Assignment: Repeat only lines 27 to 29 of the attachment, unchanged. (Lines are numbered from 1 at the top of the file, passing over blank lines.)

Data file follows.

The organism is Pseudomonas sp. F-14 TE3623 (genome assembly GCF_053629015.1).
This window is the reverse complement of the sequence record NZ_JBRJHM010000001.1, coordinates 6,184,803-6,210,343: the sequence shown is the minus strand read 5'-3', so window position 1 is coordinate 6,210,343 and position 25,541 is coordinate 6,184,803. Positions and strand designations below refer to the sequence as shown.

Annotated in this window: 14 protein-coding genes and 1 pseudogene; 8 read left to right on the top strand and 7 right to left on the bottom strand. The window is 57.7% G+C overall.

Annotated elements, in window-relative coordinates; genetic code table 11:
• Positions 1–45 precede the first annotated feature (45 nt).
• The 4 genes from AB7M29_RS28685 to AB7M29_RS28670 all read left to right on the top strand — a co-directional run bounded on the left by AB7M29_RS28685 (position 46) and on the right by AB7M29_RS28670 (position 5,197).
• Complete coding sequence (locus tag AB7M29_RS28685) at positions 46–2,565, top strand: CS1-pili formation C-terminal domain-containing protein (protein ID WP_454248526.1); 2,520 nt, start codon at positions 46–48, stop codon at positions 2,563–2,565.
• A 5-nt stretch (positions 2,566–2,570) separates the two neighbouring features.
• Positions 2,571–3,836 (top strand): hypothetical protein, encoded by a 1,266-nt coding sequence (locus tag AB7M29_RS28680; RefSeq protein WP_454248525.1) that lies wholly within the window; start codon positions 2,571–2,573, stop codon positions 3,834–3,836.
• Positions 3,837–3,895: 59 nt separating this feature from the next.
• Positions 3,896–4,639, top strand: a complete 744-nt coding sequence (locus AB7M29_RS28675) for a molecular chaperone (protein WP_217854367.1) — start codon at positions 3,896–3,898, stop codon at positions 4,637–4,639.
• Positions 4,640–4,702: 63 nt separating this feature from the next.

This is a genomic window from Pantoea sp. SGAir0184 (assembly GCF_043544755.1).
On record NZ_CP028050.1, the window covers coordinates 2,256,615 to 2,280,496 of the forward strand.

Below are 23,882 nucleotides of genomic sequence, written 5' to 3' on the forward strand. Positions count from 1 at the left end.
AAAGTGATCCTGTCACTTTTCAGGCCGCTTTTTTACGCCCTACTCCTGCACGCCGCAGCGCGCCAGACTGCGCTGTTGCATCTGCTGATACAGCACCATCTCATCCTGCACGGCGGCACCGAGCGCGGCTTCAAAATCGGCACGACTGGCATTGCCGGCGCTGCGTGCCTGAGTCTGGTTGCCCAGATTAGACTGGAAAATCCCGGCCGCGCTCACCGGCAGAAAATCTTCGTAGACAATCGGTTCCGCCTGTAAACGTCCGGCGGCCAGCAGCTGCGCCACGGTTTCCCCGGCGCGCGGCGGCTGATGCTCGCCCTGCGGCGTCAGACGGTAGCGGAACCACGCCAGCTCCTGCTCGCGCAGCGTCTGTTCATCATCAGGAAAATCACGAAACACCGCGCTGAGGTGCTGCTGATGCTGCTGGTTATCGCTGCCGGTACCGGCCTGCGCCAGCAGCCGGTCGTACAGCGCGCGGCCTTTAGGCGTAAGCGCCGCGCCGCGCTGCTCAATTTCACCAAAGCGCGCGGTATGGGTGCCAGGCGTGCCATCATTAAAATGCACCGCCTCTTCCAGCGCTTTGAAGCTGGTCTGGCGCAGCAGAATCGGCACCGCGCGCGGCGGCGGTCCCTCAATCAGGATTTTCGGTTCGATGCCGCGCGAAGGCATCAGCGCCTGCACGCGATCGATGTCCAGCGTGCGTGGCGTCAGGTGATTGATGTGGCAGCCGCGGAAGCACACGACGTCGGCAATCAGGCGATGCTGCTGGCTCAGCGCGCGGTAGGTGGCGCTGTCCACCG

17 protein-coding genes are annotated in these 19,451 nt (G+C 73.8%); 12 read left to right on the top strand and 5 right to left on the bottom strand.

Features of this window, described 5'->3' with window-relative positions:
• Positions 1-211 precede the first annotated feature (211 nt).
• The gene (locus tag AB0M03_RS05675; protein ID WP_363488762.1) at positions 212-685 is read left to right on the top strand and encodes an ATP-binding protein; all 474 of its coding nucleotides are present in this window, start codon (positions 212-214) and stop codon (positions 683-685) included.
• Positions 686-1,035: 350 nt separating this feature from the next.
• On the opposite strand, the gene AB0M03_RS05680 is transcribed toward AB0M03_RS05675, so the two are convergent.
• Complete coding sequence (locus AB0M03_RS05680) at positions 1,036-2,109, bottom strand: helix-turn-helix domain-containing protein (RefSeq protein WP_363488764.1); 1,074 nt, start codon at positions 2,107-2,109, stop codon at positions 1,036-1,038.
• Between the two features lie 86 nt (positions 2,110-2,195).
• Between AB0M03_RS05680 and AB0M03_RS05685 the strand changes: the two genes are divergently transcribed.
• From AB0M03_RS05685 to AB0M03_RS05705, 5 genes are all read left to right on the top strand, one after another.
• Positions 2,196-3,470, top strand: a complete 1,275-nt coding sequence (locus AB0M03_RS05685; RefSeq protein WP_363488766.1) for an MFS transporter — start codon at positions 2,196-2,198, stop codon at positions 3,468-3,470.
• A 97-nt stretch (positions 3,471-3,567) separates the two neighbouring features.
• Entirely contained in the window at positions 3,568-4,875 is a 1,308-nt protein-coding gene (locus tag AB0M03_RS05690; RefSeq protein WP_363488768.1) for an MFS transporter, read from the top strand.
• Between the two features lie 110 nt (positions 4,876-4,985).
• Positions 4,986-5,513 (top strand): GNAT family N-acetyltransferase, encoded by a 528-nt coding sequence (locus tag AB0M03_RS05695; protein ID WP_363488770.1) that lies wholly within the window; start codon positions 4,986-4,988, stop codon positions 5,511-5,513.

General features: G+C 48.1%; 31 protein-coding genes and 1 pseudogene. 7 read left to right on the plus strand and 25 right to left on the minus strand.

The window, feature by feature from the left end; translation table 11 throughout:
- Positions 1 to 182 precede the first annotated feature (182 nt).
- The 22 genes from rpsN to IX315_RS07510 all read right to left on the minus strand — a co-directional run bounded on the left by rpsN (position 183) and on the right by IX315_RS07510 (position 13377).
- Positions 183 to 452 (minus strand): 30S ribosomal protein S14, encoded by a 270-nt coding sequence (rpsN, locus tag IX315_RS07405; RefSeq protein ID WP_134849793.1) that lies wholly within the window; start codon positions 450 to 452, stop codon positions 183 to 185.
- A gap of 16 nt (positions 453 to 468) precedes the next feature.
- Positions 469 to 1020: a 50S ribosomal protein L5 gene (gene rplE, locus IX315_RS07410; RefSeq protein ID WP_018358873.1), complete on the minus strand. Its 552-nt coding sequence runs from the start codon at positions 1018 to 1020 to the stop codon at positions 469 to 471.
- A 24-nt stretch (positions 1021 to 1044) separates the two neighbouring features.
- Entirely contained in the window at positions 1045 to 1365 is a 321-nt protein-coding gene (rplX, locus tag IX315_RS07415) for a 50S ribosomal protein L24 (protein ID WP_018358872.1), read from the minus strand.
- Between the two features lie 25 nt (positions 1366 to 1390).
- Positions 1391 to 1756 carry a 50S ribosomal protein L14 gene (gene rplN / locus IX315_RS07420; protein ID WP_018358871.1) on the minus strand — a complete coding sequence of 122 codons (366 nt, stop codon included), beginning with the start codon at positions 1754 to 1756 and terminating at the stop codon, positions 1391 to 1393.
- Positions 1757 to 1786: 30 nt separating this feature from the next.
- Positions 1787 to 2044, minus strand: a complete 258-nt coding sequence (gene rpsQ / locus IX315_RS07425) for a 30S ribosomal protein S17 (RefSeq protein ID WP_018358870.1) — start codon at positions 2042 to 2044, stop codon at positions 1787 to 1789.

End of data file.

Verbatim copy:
• Positions 2,196-3,470, top strand: a complete 1,275-nt coding sequence (locus AB0M03_RS05685; RefSeq protein WP_363488766.1) for an MFS transporter — start codon at positions 2,196-2,198, stop codon at positions 3,468-3,470.
• A 97-nt stretch (positions 3,471-3,567) separates the two neighbouring features.
• Entirely contained in the window at positions 3,568-4,875 is a 1,308-nt protein-coding gene (locus tag AB0M03_RS05690; RefSeq protein WP_363488768.1) for an MFS transporter, read from the top strand.